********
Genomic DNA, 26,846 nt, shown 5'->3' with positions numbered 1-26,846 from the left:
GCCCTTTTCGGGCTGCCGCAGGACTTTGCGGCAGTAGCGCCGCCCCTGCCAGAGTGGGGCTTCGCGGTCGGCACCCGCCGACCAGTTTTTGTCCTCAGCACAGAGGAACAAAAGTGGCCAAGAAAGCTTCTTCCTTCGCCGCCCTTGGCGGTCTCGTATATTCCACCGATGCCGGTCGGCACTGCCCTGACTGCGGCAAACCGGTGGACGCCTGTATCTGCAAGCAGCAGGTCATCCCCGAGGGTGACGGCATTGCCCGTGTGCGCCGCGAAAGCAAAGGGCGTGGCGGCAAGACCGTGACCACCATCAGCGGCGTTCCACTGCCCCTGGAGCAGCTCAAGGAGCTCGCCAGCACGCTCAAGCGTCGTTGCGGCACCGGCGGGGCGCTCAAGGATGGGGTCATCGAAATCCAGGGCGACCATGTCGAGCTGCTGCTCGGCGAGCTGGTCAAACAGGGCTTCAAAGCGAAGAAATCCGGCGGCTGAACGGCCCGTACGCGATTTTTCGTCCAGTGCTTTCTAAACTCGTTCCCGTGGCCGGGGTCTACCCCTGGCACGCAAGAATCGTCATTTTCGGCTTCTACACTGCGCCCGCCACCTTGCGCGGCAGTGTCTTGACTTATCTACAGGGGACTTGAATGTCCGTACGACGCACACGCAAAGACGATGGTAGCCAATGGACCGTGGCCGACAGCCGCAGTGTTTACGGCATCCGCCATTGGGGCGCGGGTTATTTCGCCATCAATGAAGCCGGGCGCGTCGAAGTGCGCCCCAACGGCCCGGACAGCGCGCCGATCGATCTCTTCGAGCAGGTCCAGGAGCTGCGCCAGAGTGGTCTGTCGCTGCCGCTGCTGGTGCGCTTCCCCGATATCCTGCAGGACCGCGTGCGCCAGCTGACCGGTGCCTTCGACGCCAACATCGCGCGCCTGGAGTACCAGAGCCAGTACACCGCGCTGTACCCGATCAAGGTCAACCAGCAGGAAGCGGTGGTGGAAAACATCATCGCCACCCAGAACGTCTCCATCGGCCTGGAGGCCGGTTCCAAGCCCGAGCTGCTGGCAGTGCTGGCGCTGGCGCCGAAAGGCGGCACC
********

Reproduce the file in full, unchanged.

Genomic DNA, 26,846 nt, shown 5'->3' with positions numbered 1-26,846 from the left:
GCCCTTTTCGGGCTGCCGCAGGACTTTGCGGCAGTAGCGCCGCCCCTGCCAGAGTGGGGCTTCGCGGTCGGCACCCGCCGACCAGTTTTTGTCCTCAGCACAGAGGAACAAAAGTGGCCAAGAAAGCTTCTTCCTTCGCCGCCCTTGGCGGTCTCGTATATTCCACCGATGCCGGTCGGCACTGCCCTGACTGCGGCAAACCGGTGGACGCCTGTATCTGCAAGCAGCAGGTCATCCCCGAGGGTGACGGCATTGCCCGTGTGCGCCGCGAAAGCAAAGGGCGTGGCGGCAAGACCGTGACCACCATCAGCGGCGTTCCACTGCCCCTGGAGCAGCTCAAGGAGCTCGCCAGCACGCTCAAGCGTCGTTGCGGCACCGGCGGGGCGCTCAAGGATGGGGTCATCGAAATCCAGGGCGACCATGTCGAGCTGCTGCTCGGCGAGCTGGTCAAACAGGGCTTCAAAGCGAAGAAATCCGGCGGCTGAACGGCCCGTACGCGATTTTTCGTCCAGTGCTTTCTAAACTCGTTCCCGTGGCCGGGGTCTACCCCTGGCACGCAAGAATCGTCATTTTCGGCTTCTACACTGCGCCCGCCACCTTGCGCGGCAGTGTCTTGACTTATCTACAGGGGACTTGAATGTCCGTACGACGCACACGCAAAGACGATGGTAGCCAATGGACCGTGGCCGACAGCCGCAGTGTTTACGGCATCCGCCATTGGGGCGCGGGTTATTTCGCCATCAATGAAGCCGGGCGCGTCGAAGTGCGCCCCAACGGCCCGGACAGCGCGCCGATCGATCTCTTCGAGCAGGTCCAGGAGCTGCGCCAGAGTGGTCTGTCGCTGCCGCTGCTGGTGCGCTTCCCCGATATCCTGCAGGACCGCGTGCGCCAGCTGACCGGTGCCTTCGACGCCAACATCGCGCGCCTGGAGTACCAGAGCCAGTACACCGCGCTGTACCCGATCAAGGTCAACCAGCAGGAAGCGGTGGTGGAAAACATCATCGCCACCCAGAACGTCTCCATCGGCCTGGAGGCCGGTTCCAAGCCCGAGCTGCTGGCAGTGCTGGCGCTGGCGCCGAAAGGCGGCACC